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Middle East

As U.S. and Iran Seek Nuclear Deal, Saudi Arabia Makes Its Own Moves

By DAVID D. KIRKPATRICKMARCH 30, 2015

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    Supported By Photo Airstrikes carried out by a Saudi-led alliance on Monday hit a weapons storage depot in Sana, Yemen, a city the Iranian-backed Houthi movement controls. Credit Jaber Ghurab/European Pressphoto Agency

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    CAIRO — As America talks to Iran, Saudi Arabia is lashing out against it.

    The kingdom, Iran’s chief regional rival, is leading airstrikes against an Iranian-backed faction in Yemen; backing a blitz in Idlib, Syria, by jihadists fighting the Iranian-backed Assad regime; and warning Washington not to allow the Iranian-backed militia to capture too much of Iraq during the fight to roll back the Islamic State, according to Arab diplomats familiar with the talks.

    Through Egypt, a major beneficiary of Saudi aid, the kingdom is backing plans for a combined Arab military force to combat Iranian influence around the region. With another major aid recipient, Pakistan, Saudi Arabia is also expected to step up its efforts to develop a nuclear bomb, potentially setting off an arms race in the region.

    All this comes just a few weeks after the death of King Abdullah and the passing of the throne to a new ruler, King Salman, who then installed his son Mohammed, who is 29 or 30, in the powerful dual roles of defense minister and chief of the royal court.

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    “Taking matters into our own hands is the name of the game today,” said Jamal Khashoggi, a veteran Saudi journalist and former adviser to the government. “A deal will open up the Saudi appetite and the Turkish appetite for more nuclear programs. But for the time being Saudi Arabia is moving ahead with its operations to pull the carpet out from underneath the Iranians in our region.”

    With the approach of a self-imposed Tuesday night deadline for the framework of a nuclear deal between Iran and the Western powers, the talks themselves are already changing the dynamics of regional politics.

    The proposed deal would trade relief from economic sanctions on Iran for insurance against the risk that Iran might rapidly develop a nuclear bomb. But many Arab analysts and diplomats say that security against the nuclear risk may come at the cost of worsening ongoing conflicts around the Middle East as Saudi Arabia and its Sunni Muslim allies push back against what they see as efforts by Shiite-led Iran to impose its influence — often on sectarian battle lines.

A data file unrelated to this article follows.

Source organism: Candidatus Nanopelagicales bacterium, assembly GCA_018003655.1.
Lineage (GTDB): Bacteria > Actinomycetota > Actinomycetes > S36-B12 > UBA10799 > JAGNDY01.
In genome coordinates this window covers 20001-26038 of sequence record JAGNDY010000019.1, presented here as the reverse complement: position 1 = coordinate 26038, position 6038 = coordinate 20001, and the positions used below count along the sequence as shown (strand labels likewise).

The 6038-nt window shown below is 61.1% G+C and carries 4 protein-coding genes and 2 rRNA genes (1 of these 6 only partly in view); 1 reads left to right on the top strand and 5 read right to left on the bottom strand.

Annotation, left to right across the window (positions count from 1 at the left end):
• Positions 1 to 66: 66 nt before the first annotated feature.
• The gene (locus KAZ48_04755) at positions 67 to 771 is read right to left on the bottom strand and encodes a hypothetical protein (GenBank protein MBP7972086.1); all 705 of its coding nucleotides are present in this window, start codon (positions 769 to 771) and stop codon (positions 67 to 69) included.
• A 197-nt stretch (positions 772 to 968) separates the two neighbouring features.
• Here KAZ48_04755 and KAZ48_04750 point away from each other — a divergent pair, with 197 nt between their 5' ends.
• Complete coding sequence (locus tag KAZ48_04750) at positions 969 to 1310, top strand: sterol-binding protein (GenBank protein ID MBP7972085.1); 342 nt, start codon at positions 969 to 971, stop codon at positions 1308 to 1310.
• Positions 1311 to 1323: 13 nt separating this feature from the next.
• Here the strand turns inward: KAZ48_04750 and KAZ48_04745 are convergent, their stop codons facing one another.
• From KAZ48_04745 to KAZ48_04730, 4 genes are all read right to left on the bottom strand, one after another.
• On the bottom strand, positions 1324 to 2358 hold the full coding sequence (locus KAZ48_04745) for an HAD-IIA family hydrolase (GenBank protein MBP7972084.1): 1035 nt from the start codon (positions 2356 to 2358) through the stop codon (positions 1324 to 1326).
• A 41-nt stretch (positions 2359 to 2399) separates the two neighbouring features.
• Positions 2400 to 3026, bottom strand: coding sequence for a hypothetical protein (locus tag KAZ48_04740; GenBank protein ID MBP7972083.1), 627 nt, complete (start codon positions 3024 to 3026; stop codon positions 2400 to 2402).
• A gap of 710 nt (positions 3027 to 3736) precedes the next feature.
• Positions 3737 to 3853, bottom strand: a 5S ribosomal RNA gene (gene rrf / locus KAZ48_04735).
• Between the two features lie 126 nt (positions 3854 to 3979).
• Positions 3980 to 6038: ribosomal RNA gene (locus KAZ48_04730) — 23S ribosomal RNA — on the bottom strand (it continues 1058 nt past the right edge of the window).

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    Unless Iran pulls back, “you will see more direct Arab responses and you will see a higher level of geopolitical tension in the whole region,” argued Nabil Fahmy, a veteran Egyptian diplomat and former foreign minister.

    In Yemen, where a bombing campaign by a Saudi-led coalition killed dozens of civilians in an errant strike on a camp for displaced families, the Saudis accuse Iran of supporting the Houthi movement, which follows a form of Shiite Islam and recently came close to taking control of the country’s four largest cities. (Western diplomats say Iran has provided money to the group but does not control it.) In Bahrain, across a short causeway from Saudi Arabia, the kingdom and its allies accuse Iran of backing opposition from the Shiite majority against the Sunni monarchy.

    And Iran has also cultivated clients in government in the great Arab capitals of Damascus, Baghdad and Beirut, the last through its proxy, Hezbollah.

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    Even if the proposed deal constrains Iran’s nuclear ambitions, the Saudis and their allies note, the pact would do nothing to stop Iran from projecting its influence through such local proxies and conventional arms. Sanctions relief from the deal could even revive the Iranian economy with a flood of new oil revenues.

    “The Americans seem nonchalant about this, like, ‘This is your sectarian problem, you deal with it,’ ” Mr. Khashoggi said. “So the Saudis went ahead with this Yemen operation.”

    Watching Secretary of State John Kerry pursue a deal in Lausanne, Switzerland, many in Saudi Arabia and other Arab states say their ultimate fear is that the talks could lead to a broader détente or even alliance between Washington and Tehran.

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    Washington is already tacitly coordinating with Iran in its fight against ISIS in Iraq. As a result, the American-led military campaign is effectively strengthening the Iranian-backed government in Syria by weakening its most dangerous foe, Arab diplomats and analysts say.

    So they wonder what else Mr. Kerry is talking about with his Iranian counterpart, Mohammad Javad Zarif, “on those long walks together” in Lausanne, said Salman Shaikh, director of the Brookings Doha Center, in Qatar. “Is there something going on underneath the table?”

    Easing the hostility between the United States and Iran would tear up what has been a bedrock principle of regional politics since the Iranian revolution and the storming of the American embassy in 1979. “But let’s not forget that we are still dealing with the Islamic Republic of Iran,” Mr. Shaikh said, reflecting the skeptical views of many in the Saudi Arabian camp.

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